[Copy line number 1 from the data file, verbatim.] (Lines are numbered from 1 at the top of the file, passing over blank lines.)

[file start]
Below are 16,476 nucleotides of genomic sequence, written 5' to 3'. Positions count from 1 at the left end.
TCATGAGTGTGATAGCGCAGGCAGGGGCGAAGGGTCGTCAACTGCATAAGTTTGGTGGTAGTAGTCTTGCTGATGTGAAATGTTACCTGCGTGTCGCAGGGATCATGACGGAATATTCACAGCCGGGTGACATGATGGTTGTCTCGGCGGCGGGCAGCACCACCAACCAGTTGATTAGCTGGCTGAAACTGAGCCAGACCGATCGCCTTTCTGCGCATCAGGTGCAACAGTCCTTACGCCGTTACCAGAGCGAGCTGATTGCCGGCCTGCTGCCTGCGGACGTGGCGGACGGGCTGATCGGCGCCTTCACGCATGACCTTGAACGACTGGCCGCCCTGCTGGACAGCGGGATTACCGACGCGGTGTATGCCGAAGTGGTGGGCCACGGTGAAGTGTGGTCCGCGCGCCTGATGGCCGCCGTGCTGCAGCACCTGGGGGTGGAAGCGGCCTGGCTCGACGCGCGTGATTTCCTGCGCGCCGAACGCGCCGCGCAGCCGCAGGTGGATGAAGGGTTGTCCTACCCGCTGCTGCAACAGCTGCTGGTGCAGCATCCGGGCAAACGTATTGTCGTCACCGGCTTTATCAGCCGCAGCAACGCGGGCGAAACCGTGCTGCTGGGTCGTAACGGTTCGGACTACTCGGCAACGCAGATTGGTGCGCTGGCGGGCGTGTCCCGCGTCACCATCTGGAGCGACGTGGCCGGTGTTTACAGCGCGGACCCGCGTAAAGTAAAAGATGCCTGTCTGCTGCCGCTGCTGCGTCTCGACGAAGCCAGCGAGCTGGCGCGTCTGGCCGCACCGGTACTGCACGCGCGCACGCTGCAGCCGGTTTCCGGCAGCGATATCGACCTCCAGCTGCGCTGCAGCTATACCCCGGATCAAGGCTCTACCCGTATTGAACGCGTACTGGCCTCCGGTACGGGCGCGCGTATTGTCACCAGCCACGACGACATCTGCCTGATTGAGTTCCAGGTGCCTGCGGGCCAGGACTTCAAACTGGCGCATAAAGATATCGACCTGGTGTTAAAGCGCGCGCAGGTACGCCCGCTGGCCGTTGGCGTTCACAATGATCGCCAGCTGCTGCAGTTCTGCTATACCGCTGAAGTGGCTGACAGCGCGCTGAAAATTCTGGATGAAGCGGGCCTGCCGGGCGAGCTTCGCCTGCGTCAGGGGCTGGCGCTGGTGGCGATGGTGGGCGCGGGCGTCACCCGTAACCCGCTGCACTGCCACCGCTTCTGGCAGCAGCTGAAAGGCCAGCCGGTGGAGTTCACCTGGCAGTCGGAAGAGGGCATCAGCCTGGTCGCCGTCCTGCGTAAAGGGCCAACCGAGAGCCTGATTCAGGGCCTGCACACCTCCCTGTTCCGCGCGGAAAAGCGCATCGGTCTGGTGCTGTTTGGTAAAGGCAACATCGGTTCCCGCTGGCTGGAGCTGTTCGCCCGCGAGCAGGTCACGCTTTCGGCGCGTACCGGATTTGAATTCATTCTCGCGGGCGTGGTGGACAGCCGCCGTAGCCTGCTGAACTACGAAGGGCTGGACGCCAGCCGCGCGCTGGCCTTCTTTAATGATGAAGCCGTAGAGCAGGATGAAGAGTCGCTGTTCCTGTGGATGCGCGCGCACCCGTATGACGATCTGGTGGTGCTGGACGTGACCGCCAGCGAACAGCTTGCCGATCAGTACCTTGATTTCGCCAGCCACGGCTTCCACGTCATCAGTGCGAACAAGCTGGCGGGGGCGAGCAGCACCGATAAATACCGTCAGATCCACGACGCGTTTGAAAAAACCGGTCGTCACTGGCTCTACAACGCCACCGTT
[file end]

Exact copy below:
Below are 16,476 nucleotides of genomic sequence, written 5' to 3'. Positions count from 1 at the left end.